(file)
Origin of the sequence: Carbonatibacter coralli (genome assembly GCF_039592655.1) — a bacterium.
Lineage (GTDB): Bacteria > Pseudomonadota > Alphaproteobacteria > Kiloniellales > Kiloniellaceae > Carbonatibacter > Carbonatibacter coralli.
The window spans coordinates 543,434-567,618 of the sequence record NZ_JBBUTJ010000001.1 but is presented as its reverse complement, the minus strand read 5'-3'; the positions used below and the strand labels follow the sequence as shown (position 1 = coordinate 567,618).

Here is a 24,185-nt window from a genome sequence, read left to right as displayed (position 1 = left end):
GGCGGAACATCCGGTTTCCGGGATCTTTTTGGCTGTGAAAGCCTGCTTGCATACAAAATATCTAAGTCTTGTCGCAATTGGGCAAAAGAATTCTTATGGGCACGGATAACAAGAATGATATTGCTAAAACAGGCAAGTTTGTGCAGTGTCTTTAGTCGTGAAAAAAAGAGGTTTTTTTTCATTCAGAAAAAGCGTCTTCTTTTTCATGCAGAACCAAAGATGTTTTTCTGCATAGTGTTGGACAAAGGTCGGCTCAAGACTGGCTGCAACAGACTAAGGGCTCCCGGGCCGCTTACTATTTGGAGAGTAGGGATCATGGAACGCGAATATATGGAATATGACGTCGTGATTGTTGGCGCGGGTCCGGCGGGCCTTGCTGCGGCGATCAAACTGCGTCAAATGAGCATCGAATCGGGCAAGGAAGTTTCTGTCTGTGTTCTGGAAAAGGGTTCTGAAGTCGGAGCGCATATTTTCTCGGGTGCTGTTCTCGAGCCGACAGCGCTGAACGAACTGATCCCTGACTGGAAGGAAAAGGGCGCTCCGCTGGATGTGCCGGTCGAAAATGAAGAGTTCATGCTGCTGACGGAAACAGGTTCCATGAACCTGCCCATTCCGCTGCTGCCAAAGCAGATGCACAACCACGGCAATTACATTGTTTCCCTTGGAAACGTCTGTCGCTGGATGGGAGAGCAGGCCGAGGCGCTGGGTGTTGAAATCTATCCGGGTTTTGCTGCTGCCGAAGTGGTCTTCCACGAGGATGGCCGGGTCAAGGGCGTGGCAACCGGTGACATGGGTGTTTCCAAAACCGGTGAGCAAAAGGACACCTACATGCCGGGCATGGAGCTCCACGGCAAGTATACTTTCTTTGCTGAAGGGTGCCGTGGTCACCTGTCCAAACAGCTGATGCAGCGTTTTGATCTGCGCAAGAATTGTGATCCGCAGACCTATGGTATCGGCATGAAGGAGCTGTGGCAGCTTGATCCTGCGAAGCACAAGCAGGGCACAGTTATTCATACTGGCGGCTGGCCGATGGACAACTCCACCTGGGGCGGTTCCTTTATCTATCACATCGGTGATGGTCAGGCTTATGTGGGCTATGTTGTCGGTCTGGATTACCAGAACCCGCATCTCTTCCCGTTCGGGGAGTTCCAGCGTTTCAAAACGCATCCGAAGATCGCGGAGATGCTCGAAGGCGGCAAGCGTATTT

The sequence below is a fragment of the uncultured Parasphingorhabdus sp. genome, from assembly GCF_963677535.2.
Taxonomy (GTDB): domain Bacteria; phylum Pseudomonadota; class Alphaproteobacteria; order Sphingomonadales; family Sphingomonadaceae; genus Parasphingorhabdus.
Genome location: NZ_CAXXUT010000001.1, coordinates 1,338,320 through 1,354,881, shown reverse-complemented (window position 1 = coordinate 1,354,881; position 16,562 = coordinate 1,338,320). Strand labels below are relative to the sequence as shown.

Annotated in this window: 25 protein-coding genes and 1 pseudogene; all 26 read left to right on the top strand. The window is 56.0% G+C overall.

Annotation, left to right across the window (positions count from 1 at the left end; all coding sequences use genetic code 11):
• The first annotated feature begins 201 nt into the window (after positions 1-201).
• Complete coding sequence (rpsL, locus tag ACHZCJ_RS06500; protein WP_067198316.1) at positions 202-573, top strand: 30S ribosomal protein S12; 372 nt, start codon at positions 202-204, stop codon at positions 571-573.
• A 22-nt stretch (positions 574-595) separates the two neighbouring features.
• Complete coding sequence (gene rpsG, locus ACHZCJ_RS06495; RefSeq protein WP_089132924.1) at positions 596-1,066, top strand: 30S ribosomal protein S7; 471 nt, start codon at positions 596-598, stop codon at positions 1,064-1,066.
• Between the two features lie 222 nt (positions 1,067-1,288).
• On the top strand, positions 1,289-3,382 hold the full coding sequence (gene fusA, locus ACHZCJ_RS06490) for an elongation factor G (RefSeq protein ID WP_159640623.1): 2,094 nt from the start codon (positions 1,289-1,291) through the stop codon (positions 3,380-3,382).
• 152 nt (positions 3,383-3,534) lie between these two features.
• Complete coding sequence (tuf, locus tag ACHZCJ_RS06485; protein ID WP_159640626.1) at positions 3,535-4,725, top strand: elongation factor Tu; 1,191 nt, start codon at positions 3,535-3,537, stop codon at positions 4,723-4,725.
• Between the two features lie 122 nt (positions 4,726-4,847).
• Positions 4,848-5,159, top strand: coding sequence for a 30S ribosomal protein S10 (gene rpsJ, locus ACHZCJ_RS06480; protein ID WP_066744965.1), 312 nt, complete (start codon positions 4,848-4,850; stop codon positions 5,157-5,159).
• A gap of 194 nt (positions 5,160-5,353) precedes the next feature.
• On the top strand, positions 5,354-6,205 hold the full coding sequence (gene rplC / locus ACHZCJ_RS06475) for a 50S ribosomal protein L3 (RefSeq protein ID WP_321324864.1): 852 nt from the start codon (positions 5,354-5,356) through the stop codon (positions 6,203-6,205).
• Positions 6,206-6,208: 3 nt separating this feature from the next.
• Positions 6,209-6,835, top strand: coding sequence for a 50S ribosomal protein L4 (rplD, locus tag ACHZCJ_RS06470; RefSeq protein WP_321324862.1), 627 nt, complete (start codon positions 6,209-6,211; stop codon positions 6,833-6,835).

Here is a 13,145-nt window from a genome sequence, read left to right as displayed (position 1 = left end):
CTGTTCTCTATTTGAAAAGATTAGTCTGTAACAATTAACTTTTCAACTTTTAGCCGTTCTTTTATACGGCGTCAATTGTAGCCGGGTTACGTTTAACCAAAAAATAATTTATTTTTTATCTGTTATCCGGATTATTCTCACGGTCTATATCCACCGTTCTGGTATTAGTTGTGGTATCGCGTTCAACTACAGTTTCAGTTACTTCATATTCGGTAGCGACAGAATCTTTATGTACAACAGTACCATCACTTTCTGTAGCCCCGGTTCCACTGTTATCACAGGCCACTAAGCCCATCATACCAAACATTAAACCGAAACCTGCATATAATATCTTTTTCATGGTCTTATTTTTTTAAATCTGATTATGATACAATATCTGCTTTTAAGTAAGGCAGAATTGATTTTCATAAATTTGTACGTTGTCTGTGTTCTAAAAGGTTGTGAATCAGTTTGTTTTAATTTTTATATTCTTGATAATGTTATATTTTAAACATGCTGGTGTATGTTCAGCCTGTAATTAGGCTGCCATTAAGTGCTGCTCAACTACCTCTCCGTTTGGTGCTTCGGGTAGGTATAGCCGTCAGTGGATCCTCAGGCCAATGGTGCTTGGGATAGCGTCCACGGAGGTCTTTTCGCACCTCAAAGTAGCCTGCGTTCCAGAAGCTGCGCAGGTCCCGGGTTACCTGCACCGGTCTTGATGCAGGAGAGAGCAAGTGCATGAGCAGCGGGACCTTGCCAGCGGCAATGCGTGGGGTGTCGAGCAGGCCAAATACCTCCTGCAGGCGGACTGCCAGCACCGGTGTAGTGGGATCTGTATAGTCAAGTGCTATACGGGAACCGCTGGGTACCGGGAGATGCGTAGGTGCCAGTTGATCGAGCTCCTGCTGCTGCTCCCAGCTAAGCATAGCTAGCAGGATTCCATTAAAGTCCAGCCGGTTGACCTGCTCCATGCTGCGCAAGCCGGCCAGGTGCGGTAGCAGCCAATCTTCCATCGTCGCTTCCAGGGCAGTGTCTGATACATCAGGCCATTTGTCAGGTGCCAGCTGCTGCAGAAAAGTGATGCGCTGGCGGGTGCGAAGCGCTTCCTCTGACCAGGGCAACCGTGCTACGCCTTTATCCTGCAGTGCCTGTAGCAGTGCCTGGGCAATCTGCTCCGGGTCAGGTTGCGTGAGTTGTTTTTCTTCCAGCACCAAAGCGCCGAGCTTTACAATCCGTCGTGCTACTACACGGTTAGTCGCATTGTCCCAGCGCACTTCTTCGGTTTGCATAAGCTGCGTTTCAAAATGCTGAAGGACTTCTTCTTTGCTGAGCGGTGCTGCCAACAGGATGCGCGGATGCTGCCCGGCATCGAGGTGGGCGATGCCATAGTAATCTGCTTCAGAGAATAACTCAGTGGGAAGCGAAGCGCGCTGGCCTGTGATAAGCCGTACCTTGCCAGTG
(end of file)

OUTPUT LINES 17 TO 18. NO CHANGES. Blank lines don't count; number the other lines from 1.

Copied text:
• 152 nt (positions 3,383-3,534) lie between these two features.
• Complete coding sequence (tuf, locus tag ACHZCJ_RS06485; protein ID WP_159640626.1) at positions 3,535-4,725, top strand: elongation factor Tu; 1,191 nt, start codon at positions 3,535-3,537, stop codon at positions 4,723-4,725.